• I believe the initial “jolt” would bring on nausea and jumpiness, and the subsequent rebound would leave one feeling sluggish and weak; in other words, a disastrous outcome. This is merely speculation, of course — I’ve never tried it, nor do I think I’ll add that protocol to my n=1 experimentation 😉

    • Never tried gel pack before exercise as such, however a few weeks ago my 11 year old daughter bought me a doughnut from her pocket money. I felt obliged to eat it and did so. Felt fine for about 30 minutes and then felt HUNGRY and lightheaded. Based on this I would not want to try a gel pack at all and particularly not before exercise.

      Cheers – Mark

  3. Keith,

    You said “of course, this is just my opinion, and is not substantiated by any evidence whatsoever — outside of my own”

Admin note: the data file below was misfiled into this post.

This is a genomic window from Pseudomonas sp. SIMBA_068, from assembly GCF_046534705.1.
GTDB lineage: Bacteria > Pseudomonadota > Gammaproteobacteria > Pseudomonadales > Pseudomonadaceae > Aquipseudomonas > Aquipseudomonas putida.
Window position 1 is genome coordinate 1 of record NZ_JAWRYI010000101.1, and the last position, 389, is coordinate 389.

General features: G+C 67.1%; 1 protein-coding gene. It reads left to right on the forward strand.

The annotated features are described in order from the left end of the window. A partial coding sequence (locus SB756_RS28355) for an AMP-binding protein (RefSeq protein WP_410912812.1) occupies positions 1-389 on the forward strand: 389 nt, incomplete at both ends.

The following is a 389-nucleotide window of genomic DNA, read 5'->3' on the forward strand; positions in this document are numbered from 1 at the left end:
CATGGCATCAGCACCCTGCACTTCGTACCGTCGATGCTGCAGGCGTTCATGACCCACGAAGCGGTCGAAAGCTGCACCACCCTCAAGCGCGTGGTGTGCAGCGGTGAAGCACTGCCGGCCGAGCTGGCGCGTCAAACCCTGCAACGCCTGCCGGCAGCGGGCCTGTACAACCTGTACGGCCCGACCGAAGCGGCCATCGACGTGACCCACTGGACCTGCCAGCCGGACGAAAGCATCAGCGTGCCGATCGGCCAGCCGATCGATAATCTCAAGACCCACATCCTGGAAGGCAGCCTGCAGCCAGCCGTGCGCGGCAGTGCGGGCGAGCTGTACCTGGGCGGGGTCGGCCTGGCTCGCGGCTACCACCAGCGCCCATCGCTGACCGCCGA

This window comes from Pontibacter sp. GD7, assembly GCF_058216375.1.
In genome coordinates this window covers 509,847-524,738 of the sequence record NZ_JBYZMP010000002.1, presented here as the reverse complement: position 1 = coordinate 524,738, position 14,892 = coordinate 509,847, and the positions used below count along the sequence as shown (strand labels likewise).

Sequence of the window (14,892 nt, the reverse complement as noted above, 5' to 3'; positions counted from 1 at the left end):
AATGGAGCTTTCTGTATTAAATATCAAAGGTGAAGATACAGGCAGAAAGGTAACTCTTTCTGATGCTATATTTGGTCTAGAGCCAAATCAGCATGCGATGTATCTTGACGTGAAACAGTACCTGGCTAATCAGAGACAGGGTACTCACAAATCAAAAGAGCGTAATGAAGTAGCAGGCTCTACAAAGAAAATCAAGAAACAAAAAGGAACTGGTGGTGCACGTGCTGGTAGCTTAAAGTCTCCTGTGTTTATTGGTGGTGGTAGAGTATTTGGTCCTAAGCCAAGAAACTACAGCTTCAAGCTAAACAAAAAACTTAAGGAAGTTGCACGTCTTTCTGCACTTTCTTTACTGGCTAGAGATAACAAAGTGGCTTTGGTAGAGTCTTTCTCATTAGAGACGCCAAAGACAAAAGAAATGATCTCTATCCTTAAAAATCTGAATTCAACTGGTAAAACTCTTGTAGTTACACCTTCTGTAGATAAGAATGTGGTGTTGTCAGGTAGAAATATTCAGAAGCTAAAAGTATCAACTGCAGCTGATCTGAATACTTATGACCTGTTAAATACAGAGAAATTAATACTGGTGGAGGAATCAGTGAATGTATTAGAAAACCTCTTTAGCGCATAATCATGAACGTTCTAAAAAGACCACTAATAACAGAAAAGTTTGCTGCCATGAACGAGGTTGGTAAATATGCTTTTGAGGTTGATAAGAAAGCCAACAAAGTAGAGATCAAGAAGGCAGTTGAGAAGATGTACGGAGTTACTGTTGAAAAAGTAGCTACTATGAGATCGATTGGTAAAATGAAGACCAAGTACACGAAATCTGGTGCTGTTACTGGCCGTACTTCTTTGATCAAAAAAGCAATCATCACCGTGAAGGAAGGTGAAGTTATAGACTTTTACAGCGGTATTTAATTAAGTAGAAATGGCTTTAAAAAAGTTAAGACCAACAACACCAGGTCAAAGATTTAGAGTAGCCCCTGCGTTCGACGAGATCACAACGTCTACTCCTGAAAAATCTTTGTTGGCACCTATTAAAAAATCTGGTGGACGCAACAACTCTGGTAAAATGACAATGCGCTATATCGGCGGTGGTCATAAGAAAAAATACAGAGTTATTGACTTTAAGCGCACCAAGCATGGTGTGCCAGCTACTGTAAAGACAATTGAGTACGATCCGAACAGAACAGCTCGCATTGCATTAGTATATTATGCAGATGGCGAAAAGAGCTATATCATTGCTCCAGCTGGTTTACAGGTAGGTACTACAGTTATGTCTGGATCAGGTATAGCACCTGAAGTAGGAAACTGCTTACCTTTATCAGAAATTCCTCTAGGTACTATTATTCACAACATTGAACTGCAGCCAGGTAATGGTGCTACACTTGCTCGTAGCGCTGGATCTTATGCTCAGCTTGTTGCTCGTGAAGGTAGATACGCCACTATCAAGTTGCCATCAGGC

Same goes for me. Substaniated by my experiences!

    I play my tennis matches and weekend tournaments in a fasted state. I’ve blogged about it before. But during my last tournament, I played almost for 5 hours straight. EVERYONE around me, drank gatorades, gel packs ate granola/energy bars, you name it. I just had water when I felt thirsty. Many people cramped during the day of play and several people pulled muscles etc. That night at the tournament bbq party, the discussion came up about being in shape, pre and post workout meals etc. NO-ONE believed I played in a fasted state. They honestly thought I was messing with them. They almost refused to believe it and then pretty much proclaimed me crazy.As a non bragging side note, my partner and I won ALL our matches that day and played in the finals the following morning which we lost.


    • I frequently encounter people who are simply shocked and appauled that I workout fasted. The reaction typically mimics what I’d get if I said “I left my toddler in the car with the windows rolled up.” I actually had one guy tell me I was destroying my liver and my muscle mass. Not to judge, but he was 5’7″ and much heavier than I am at 6′, and drinking his second glass of sweet tea as he said it. It was hard for me to take him very seriously.